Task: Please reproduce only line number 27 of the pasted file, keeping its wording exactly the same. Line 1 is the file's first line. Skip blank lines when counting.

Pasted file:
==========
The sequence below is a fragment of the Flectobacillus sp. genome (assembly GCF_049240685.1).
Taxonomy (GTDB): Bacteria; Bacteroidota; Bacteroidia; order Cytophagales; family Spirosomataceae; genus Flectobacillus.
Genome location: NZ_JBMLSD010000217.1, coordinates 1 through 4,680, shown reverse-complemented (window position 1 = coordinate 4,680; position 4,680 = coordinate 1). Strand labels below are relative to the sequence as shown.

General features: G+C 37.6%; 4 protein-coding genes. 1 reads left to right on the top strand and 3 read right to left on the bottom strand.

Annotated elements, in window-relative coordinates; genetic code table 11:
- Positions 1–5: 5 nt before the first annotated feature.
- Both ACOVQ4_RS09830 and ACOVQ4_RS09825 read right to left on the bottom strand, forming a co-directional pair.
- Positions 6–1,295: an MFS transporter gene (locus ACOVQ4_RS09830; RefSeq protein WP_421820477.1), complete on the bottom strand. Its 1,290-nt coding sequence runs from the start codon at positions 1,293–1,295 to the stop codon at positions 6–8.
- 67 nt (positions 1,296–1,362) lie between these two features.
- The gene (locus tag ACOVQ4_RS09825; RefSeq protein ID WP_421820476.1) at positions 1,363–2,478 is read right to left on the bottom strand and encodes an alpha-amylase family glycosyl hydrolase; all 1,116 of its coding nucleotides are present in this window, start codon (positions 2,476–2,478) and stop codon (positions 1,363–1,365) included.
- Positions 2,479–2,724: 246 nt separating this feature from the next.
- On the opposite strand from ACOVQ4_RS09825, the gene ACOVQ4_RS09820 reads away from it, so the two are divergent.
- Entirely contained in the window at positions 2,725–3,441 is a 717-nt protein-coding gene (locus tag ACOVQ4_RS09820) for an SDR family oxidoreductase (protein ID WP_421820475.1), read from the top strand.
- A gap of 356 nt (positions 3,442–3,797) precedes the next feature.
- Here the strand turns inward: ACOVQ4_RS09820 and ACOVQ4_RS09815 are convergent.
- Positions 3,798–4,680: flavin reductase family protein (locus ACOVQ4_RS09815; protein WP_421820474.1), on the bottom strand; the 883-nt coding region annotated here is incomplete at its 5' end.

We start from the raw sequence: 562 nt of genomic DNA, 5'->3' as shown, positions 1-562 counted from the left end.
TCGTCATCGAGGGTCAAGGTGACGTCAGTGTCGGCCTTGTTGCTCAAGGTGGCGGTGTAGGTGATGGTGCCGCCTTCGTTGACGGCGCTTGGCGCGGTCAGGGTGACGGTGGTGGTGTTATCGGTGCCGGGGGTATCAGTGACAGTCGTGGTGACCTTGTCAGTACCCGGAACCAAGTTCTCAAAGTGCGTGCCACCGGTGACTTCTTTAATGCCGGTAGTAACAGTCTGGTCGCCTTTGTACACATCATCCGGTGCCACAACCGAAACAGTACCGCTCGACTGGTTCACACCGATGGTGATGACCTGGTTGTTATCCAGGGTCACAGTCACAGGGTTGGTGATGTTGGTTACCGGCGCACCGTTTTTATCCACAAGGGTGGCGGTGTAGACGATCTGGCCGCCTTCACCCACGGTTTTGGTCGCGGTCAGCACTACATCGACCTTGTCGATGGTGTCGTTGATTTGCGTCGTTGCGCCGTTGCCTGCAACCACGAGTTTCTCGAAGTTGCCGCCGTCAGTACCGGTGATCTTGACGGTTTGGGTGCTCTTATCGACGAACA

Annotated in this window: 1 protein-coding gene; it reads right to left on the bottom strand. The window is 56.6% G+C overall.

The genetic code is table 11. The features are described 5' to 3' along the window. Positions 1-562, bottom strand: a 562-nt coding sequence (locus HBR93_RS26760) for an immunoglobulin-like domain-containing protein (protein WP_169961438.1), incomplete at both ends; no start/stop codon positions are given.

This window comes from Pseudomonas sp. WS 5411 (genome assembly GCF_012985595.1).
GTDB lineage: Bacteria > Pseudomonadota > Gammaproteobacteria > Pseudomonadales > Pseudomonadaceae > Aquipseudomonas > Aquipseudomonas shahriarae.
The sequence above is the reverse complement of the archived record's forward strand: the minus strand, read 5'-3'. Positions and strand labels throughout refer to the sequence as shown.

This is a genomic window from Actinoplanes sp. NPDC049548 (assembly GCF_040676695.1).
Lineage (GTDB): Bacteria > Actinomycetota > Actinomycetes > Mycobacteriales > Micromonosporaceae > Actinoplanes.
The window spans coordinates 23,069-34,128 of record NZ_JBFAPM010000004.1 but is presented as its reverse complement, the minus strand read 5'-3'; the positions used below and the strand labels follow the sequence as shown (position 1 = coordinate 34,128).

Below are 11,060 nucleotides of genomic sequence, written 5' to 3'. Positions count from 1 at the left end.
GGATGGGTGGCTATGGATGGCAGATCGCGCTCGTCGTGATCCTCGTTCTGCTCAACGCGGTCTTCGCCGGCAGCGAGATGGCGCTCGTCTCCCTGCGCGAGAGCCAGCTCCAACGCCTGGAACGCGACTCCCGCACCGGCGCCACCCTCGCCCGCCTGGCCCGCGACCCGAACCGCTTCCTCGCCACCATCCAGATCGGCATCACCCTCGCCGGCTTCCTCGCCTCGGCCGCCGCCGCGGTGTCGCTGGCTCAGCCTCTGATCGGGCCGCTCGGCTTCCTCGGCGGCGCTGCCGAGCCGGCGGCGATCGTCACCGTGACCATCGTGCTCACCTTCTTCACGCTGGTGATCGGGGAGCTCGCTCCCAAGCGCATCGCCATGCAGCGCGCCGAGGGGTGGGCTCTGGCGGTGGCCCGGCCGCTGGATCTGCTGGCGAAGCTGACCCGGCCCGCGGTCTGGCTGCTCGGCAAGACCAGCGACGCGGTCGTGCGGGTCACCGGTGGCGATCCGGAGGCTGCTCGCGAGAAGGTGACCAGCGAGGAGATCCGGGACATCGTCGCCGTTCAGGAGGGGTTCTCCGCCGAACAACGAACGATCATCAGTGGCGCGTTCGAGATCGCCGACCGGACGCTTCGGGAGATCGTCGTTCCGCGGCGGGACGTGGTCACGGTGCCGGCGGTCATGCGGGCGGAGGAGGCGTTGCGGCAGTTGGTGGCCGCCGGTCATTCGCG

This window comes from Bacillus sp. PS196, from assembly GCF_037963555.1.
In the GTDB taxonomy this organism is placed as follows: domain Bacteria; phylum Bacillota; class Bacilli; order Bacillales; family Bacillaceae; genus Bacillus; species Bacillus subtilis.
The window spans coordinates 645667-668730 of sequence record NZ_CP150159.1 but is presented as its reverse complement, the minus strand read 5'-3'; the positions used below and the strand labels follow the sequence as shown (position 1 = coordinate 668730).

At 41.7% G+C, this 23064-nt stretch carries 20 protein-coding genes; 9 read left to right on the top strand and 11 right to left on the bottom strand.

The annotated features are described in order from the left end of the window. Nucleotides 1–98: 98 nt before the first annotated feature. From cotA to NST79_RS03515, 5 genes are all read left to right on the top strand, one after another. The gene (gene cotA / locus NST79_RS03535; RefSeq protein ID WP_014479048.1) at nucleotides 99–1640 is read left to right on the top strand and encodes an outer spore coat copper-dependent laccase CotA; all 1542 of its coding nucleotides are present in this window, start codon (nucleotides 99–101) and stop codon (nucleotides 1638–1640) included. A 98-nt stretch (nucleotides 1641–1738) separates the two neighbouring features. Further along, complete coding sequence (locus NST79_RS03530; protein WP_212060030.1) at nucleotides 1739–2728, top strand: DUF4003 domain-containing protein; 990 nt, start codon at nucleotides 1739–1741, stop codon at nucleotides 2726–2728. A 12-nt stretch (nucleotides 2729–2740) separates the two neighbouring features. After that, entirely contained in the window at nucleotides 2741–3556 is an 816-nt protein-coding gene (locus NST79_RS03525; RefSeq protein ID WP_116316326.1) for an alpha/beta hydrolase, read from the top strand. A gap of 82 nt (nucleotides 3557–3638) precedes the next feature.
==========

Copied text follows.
Below are 11,060 nucleotides of genomic sequence, written 5' to 3'. Positions count from 1 at the left end.